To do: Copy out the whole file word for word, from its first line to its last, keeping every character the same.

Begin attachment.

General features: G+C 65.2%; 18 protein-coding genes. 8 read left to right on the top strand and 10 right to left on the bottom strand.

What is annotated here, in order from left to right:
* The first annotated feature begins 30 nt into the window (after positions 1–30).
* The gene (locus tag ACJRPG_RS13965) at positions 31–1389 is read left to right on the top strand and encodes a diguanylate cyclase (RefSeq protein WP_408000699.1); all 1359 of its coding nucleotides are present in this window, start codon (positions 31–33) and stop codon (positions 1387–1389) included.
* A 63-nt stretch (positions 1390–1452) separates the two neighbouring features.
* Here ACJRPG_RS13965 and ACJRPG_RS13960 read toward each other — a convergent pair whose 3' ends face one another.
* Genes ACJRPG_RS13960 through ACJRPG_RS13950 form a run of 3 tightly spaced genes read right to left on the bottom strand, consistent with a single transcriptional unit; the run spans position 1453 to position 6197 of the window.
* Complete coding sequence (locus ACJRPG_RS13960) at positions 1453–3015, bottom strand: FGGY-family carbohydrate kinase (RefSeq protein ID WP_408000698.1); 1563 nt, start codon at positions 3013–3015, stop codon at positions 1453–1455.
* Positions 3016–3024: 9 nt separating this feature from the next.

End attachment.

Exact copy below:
General features: G+C 65.2%; 18 protein-coding genes. 8 read left to right on the top strand and 10 right to left on the bottom strand.

What is annotated here, in order from left to right:
* The first annotated feature begins 30 nt into the window (after positions 1–30).
* The gene (locus tag ACJRPG_RS13965) at positions 31–1389 is read left to right on the top strand and encodes a diguanylate cyclase (RefSeq protein WP_408000699.1); all 1359 of its coding nucleotides are present in this window, start codon (positions 31–33) and stop codon (positions 1387–1389) included.
* A 63-nt stretch (positions 1390–1452) separates the two neighbouring features.
* Here ACJRPG_RS13965 and ACJRPG_RS13960 read toward each other — a convergent pair whose 3' ends face one another.
* Genes ACJRPG_RS13960 through ACJRPG_RS13950 form a run of 3 tightly spaced genes read right to left on the bottom strand, consistent with a single transcriptional unit; the run spans position 1453 to position 6197 of the window.
* Complete coding sequence (locus ACJRPG_RS13960) at positions 1453–3015, bottom strand: FGGY-family carbohydrate kinase (RefSeq protein ID WP_408000698.1); 1563 nt, start codon at positions 3013–3015, stop codon at positions 1453–1455.
* Positions 3016–3024: 9 nt separating this feature from the next.